Ask to a physicist working with gravitational waves to write some questions about his area and then ask another physicist and a social scientist to answer those questions. Deliver the answers to a group of physicists and researchers in human sciences and ask them to find out which is the real physicist. Surprisingly, the physicists group could not recognize his real partner while the human scientists did much better. This was a front page matter of Folha de São Paulo (in Portuguese and subscription required) today. It reminds the Sokal affair, when the physicist Alan Sokal published a pseudo-scientific paper in a humanities journal, and the Bogdanov affair, a controversy about some papers on the Big Bang published by the Bogdanov brothers in respectable physics journals. They all raise serious questions about the strength of the peer-review system that selected the research for publication.
Fortunately the gravitational wave affair is not a hoax but the result of a study made by Harry Collins and collaborators at the Cardiff School of Social Sciences. Collins is a sociologist which works on the nature of scientific knowledge and has some interest in physics. He wrote the book Gravity’s Shadow , where he presents a sociological view of the search for gravitational waves, discusses the nature of knowledge, the processes of scientific discovery and the nature of sociological research (as stated in his website; I did not read the book). In his paper , which he says is to be published in Studies in History and Philosophy of Science 37A, 4 (2006), he reports on his new work described above. The questions made by the gravitational wave physicist are not trivial. Some of them are:
Is a spherical resonant mass detector equally sensitive to radiation from all over the sky?
State if after a burst of gravitational waves pass by, a bar antenna continues to ring and mirrors of an interferometer continue to oscillate from their mean positions? (only motion in the relevant frequency range is important).
Imagine that the end mirrors of an interferometer are equally but oppositely (electrically) charged. Could the result of a radio-wave incident on the interferometer be the same as that of a gravitational wave?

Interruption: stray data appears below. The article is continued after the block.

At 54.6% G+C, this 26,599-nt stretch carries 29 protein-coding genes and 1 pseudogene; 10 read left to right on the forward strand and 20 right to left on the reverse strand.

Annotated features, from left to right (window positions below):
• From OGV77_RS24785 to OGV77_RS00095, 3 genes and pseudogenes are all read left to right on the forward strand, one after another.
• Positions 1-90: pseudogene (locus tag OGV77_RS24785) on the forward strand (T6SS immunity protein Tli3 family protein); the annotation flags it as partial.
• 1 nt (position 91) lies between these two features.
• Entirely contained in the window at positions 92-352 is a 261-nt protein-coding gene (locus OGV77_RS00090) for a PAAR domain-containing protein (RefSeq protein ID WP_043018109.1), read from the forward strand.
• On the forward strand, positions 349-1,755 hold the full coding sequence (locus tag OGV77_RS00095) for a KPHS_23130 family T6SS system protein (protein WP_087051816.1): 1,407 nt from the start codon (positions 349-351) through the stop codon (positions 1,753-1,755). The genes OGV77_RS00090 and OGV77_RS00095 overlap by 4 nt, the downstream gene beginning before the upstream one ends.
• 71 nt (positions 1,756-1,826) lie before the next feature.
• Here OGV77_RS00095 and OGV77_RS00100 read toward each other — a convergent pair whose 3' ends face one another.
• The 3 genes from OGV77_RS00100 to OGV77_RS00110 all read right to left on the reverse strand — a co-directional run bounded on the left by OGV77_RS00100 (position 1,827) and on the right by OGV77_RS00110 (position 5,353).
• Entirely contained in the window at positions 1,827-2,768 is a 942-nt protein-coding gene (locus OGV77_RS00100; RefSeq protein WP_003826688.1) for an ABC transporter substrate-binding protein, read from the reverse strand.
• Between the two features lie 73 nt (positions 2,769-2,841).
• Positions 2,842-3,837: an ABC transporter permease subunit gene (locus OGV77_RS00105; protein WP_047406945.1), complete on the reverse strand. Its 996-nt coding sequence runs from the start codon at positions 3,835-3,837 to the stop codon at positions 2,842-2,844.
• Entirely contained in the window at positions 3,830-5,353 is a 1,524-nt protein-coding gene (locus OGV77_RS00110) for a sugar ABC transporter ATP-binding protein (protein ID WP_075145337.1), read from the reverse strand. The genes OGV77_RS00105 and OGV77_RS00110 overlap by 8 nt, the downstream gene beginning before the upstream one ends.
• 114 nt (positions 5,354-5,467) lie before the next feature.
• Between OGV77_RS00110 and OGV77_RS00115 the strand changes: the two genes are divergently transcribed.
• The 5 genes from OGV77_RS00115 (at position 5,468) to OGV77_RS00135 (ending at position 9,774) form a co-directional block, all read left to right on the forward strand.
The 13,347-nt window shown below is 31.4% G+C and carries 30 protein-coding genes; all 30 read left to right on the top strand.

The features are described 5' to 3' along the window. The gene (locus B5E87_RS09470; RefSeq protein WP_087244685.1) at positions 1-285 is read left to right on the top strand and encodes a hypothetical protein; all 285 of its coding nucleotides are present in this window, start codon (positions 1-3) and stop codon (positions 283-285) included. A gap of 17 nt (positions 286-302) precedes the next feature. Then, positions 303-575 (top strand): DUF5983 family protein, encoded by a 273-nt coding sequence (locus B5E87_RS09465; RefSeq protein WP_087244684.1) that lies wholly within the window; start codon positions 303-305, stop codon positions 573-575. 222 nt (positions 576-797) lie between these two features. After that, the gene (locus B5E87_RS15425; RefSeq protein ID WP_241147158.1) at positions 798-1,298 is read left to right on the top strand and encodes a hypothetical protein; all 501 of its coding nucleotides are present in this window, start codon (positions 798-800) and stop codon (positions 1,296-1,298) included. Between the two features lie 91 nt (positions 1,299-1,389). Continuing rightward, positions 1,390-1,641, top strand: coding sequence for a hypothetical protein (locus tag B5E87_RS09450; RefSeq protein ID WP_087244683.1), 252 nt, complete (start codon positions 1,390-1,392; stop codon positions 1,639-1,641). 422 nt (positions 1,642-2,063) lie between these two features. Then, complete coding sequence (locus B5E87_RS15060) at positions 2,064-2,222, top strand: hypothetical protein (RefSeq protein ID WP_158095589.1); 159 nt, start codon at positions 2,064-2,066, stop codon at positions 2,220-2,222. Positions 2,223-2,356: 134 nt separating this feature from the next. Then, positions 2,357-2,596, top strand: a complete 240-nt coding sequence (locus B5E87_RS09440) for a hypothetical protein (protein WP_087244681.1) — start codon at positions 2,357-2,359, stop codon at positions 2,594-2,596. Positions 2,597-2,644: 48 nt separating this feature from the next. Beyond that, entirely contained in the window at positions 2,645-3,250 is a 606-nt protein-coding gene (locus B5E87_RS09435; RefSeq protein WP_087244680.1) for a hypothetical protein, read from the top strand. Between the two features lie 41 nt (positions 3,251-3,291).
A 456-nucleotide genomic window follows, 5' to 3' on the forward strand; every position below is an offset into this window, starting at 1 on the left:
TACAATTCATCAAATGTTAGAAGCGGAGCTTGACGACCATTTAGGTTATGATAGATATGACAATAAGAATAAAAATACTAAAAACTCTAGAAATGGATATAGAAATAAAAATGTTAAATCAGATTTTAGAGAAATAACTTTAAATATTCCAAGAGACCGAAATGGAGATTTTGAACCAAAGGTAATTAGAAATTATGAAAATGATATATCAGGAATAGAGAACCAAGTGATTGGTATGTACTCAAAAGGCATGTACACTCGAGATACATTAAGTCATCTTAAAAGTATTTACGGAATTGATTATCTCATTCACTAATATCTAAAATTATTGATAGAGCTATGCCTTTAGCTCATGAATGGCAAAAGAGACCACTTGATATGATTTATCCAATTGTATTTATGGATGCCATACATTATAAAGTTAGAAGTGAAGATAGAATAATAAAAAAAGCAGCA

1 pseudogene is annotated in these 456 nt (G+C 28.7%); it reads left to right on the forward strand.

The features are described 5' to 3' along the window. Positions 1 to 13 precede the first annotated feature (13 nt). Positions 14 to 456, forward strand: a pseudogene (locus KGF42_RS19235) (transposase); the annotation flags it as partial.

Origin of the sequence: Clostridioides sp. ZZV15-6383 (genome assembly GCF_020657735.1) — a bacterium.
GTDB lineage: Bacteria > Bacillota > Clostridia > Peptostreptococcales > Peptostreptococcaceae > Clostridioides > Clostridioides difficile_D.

Of course, if you know some physics you can justify any answer, be it right or wrong. The questions were answered by a physicist and by Collins himself. Then 9 physicists were asked to see the answers and to point out who was the real physicist. Just one chose the real physicist, 7 chose Collins and one could not reach any conclusion. In the other group, 8 researchers, mainly from humanities, analyzed the answers. Five of them chose the real physicist, 2 chose Collins and one could not decide among the two.
So what can we learn from all this? This is similar to a Turing test where you have to decide if a computer has intelligence. You ask questions to a computer and to a person, without knowing who is who, and analyze the answers. If you can not decide who is the person then the computer has developed intelligence. What Collins is showing is that even if you have a general knowledge of some area but are not completely immersed in it, you can make comments and even give suggestions as if you were a specialist. In fact, sometimes we do that when refereeing papers or proposals in areas close to ours. This is what happened in the Sokal and Bogdanov affairs. Folha de São Paulo reports that Sokal said that he is strike by Collins work. I can understand why.
I have now found out that this was also published in Nature. A subscription is needed and I can not read it from home. Anyway, here is the link.
UPDATE: Folha de São Paulo article (in Portuguese) can be accessed here. There is also some comments by Marcelo Leite (in Portuguese) published yestarday which can be accessed here. Nature is not accessible unless you have a premium subscription (my instituion doesn't have one).